Suri Sehgal Centre for Biodiversity and Conservation
In South Asia, most ecosystems services are historically exploited by human beings for their own existence. In many cases, this has decimated biodiversity, and degraded the ability of these ecosystems to sustain critical ecosystem functions and support components of biodiversity. In other cases, limited human-use has been found to be compatible with the conservation of biodiversity. Accompanying this scenario is the state managed, top-down management system that is considered unviable for conservation of ecosystems such as rivers, marine areas, large wetlands and coastal areas. However, although strictly protected areas and areas with limited human-use and access managed by the state will continue to play a major role in conserving biodiversity, alternative models of conservation are essential to protect large areas such as forests, agro-ecosystems, wetlands, coastal and marine ecosystems, which lie outside protected areas.
Maintenance of biodiversity, ecosystem functions and associated ecosystem services in a changing environment is a challenging issue, as is identifying the scale and intensity of human use compatible with conservation of biodiversity and ecosystem services. It is imperative to develop governance models that enable participatory management and a more equitable, just and sustainable approach to conservation. However, our understanding of the complex web of social, political, economic and environmental change, the forces underlying these changes and the impact of these changes on biodiversity, local communities and humanity at large remains poorly understood.
The goal of this Centre is to build a critical body of knowledge about India's biodiversity, ecosystem functions and ecosystem services of natural and managed ecosystems in the context of global, regional and local change and challenges. Understanding the role of biodiversity in sustaining human welfare is crucial to galvanizing conservation awareness and eliciting civil society support for conservation. Recognizing the structure, function, and value of biodiversity will enable us to prioritize outreach activities and natural resource management initiatives.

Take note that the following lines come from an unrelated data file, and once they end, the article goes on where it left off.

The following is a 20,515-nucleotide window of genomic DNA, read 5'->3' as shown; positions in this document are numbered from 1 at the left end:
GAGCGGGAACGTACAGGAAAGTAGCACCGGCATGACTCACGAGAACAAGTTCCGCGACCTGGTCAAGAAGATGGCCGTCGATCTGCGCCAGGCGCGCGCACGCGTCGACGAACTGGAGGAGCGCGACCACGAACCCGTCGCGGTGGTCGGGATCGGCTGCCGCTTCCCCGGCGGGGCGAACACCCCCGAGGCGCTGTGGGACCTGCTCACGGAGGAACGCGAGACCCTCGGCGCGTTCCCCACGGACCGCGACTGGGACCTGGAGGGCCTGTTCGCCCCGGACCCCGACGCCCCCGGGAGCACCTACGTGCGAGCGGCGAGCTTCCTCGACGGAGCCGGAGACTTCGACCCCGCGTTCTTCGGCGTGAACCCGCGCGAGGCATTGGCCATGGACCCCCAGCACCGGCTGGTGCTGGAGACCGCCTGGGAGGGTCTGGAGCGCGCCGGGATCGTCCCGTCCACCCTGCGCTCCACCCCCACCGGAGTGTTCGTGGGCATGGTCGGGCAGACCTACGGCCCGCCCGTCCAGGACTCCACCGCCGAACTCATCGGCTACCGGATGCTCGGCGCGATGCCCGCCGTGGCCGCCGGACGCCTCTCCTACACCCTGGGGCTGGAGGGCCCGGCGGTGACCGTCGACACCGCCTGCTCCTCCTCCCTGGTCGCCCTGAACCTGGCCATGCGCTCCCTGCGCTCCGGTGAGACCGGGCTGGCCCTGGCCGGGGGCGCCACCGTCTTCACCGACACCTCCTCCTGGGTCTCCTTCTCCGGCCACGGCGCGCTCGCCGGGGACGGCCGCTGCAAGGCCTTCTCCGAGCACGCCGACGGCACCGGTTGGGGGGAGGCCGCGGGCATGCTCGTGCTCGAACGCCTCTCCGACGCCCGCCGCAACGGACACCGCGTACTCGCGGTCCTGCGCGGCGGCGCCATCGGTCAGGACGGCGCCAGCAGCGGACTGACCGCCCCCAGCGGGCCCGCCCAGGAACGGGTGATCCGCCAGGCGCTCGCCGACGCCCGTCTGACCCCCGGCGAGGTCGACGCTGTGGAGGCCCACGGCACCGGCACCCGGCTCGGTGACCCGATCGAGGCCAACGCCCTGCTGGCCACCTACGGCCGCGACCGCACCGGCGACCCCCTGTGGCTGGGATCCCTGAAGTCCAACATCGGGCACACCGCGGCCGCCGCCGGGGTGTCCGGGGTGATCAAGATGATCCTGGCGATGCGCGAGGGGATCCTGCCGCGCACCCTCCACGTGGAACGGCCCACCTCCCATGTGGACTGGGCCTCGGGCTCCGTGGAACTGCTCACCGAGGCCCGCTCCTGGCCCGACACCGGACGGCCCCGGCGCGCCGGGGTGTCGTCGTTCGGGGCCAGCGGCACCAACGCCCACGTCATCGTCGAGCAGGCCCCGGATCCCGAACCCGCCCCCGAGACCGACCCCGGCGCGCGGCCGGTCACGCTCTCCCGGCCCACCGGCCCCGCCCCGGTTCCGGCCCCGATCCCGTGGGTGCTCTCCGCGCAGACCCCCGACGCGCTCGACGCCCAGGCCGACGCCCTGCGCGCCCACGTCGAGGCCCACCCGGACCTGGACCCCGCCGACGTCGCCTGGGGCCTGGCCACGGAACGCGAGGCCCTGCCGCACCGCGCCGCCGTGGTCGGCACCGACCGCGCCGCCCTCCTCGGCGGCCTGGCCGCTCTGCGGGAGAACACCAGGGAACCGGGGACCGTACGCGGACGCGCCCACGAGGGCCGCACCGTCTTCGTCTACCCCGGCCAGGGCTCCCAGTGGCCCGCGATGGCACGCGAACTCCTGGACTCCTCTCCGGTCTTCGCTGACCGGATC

Centre for Environment and Development
The Centre for Environment and Development at ATREE addresses critical issues at the interface of environment and development, particularly related to forests (SDG#15), water and sanitation (SDG#6), and climate change (SDG#13).
The Centre seeks to
a) Influence the forest policy discourse in South Asia through research and action that incorporates forest ecology, human wellbeing, the changing socio-economic contexts, the historically-situated and locally nuanced forest rights arrangements, and the trade-offs and synergies between local and global stakeholders.
b) Generate policy insights into various uses of water in domestic, agriculture, and industries, the underlying causes of inequity of access to water, sanitation, unsustainable extraction of groundwater, water pollution and the vulnerability of water resources and carry out capacity building to help identify social, technological and governance solutions to India’s water and sanitation problems across rural, urban, and peri-urban areas.
c) Carry out research on the links between developmental goals, local environmental goals, and the mitigation of GHG emissions, including the trade-offs and synergies between biodiversity, local livelihoods and renewable energy/carbon sequestration policies.
Centre For Social & Environmental Innovation
ATREE’s new Centre for Social and Environmental Innovation (CSEI), was established Septemeber 2019. The Center is designed to capitalize on the organisation’s deep domain knowledge in ecology, environment and development, in order to innovate solutions that tackle socio-environmental problems at scale. The Centre's mission is to catalyse social innovation and foster collaboration by connecting consumers, social entrepreneurs and communities, and providing them with programming such as societal platforms, workshops, competitions and mentorship opportunities to accelerate their impact.
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Centre for Policy Design (CPD)
The Centre for Policy Design at ATREE aims to recommend balanced policy alternatives for solving problems related to conservation and restoration of ecosystems and human systems. The CPD employs forward thinking approaches such as legal solutions, institutional design, scenario simulations, and financial modeling to help create enabling policy approaches toward sustainability.